Most of the people who live on the bottom two floors of the building will be able to return home later Saturday, but the Red Cross is having a hard time finding accommodation for those in 25 other units.
Investigators believe burning grease caused the blaze, which then erupted, rushing across the hall and down the entire top floor.
Units on the third floor are uninhabitable due to smoke and heat and those on the first and second floors of the building have heavy water damage, according to Deputy Chief Mark Ladas of the Central County Fire Department.
Resident Cristal Soltero was shaken up by the fire. She said the it was the loss of sentimental items that was hitting her most.
The Red Cross set up a disaster center inside the complex's club house where displaced residents could get food, water and even a place to sleep.
Normally the Red Cross would put people up in hotels, but the US Open is impacting the search for rooms.
"Unfortunately right now, there are not very many hotel rooms available. The US Open has apparently filled up a lot of hotel rooms," Red Cross volunteer Barbara Wood said.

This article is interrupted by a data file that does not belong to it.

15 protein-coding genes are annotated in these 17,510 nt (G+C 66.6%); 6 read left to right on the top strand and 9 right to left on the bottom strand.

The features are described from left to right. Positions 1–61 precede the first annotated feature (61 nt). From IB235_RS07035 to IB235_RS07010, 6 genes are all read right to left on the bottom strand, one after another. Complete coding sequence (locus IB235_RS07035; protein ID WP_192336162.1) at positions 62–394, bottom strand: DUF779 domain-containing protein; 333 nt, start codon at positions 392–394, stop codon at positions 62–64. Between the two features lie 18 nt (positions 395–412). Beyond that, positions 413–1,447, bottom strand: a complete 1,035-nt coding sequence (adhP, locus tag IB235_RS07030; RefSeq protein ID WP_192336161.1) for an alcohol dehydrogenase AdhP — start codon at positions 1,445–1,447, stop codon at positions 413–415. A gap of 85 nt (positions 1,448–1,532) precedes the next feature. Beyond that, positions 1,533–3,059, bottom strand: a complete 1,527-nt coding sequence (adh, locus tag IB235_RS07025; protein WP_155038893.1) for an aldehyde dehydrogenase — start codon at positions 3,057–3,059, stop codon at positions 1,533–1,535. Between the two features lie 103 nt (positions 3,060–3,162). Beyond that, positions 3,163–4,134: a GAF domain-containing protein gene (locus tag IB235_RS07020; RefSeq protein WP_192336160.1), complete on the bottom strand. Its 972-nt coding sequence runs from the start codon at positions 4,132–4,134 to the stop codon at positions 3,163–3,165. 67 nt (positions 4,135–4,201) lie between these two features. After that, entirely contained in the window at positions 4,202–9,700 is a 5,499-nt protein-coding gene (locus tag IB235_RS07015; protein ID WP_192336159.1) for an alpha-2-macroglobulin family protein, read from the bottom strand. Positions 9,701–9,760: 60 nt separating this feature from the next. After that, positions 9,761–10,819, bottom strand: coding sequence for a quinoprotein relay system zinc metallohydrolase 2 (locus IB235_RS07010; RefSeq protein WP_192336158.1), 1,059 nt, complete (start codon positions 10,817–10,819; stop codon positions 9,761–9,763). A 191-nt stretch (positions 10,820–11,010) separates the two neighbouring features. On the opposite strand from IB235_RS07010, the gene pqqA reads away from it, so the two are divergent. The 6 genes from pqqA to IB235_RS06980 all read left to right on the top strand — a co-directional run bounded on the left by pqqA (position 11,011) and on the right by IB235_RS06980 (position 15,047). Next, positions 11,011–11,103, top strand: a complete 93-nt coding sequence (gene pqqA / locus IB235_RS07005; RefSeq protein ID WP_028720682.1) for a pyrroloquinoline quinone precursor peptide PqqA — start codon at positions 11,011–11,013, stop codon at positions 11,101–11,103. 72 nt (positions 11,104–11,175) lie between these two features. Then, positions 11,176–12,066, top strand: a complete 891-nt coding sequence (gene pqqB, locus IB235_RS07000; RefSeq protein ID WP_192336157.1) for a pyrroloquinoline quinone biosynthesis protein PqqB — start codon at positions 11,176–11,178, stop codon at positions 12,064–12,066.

While the Red Cross continues to look for lodging, the fire department investigates, especially after several residents raised the same concern.
"The fire alarms didn't go off and I didn't hear anything at all," one resident told firefighters.
Some residents said the alarm sounded once they were just about out of the building. The complex uses manual fire alarms.
Investigators are checking the entire system to see if smoke detectors, which aren't required to be hooked up to the siren system, were working.
North Park Management would not comment on the fire or on the alarm system. All they would say is that they're looking into the allegations.